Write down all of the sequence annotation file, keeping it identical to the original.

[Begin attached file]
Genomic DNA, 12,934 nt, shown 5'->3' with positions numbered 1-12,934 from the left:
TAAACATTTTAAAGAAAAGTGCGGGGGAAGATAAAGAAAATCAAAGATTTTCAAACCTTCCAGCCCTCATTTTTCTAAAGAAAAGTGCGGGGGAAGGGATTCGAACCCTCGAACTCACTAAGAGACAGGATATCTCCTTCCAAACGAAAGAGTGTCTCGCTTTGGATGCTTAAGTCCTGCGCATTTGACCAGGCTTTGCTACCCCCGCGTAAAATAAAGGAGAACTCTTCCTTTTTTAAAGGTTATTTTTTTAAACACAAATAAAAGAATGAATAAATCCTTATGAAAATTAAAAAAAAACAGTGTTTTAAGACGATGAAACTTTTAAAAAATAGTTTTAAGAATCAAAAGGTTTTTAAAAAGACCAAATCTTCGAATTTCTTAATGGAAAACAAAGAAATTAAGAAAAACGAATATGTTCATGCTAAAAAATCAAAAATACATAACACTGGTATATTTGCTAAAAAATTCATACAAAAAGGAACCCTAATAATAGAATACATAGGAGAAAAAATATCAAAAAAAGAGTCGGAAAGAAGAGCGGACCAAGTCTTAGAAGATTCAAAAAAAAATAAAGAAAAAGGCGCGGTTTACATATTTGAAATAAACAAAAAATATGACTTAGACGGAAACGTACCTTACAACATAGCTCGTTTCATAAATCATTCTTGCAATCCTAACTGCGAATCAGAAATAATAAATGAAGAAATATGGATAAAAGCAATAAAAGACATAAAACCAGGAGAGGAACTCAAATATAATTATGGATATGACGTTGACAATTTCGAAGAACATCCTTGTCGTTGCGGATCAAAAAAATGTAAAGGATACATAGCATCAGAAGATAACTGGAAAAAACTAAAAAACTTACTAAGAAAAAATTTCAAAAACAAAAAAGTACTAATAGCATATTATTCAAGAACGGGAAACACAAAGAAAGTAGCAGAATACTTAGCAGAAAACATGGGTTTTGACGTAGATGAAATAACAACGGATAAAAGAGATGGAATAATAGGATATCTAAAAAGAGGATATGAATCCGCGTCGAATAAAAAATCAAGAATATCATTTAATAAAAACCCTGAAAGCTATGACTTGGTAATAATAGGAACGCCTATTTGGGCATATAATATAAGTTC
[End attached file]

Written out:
Genomic DNA, 12,934 nt, shown 5'->3' with positions numbered 1-12,934 from the left:
TAAACATTTTAAAGAAAAGTGCGGGGGAAGATAAAGAAAATCAAAGATTTTCAAACCTTCCAGCCCTCATTTTTCTAAAGAAAAGTGCGGGGGAAGGGATTCGAACCCTCGAACTCACTAAGAGACAGGATATCTCCTTCCAAACGAAAGAGTGTCTCGCTTTGGATGCTTAAGTCCTGCGCATTTGACCAGGCTTTGCTACCCCCGCGTAAAATAAAGGAGAACTCTTCCTTTTTTAAAGGTTATTTTTTTAAACACAAATAAAAGAATGAATAAATCCTTATGAAAATTAAAAAAAAACAGTGTTTTAAGACGATGAAACTTTTAAAAAATAGTTTTAAGAATCAAAAGGTTTTTAAAAAGACCAAATCTTCGAATTTCTTAATGGAAAACAAAGAAATTAAGAAAAACGAATATGTTCATGCTAAAAAATCAAAAATACATAACACTGGTATATTTGCTAAAAAATTCATACAAAAAGGAACCCTAATAATAGAATACATAGGAGAAAAAATATCAAAAAAAGAGTCGGAAAGAAGAGCGGACCAAGTCTTAGAAGATTCAAAAAAAAATAAAGAAAAAGGCGCGGTTTACATATTTGAAATAAACAAAAAATATGACTTAGACGGAAACGTACCTTACAACATAGCTCGTTTCATAAATCATTCTTGCAATCCTAACTGCGAATCAGAAATAATAAATGAAGAAATATGGATAAAAGCAATAAAAGACATAAAACCAGGAGAGGAACTCAAATATAATTATGGATATGACGTTGACAATTTCGAAGAACATCCTTGTCGTTGCGGATCAAAAAAATGTAAAGGATACATAGCATCAGAAGATAACTGGAAAAAACTAAAAAACTTACTAAGAAAAAATTTCAAAAACAAAAAAGTACTAATAGCATATTATTCAAGAACGGGAAACACAAAGAAAGTAGCAGAATACTTAGCAGAAAACATGGGTTTTGACGTAGATGAAATAACAACGGATAAAAGAGATGGAATAATAGGATATCTAAAAAGAGGATATGAATCCGCGTCGAATAAAAAATCAAGAATATCATTTAATAAAAACCCTGAAAGCTATGACTTGGTAATAATAGGAACGCCTATTTGGGCATATAATATAAGTTC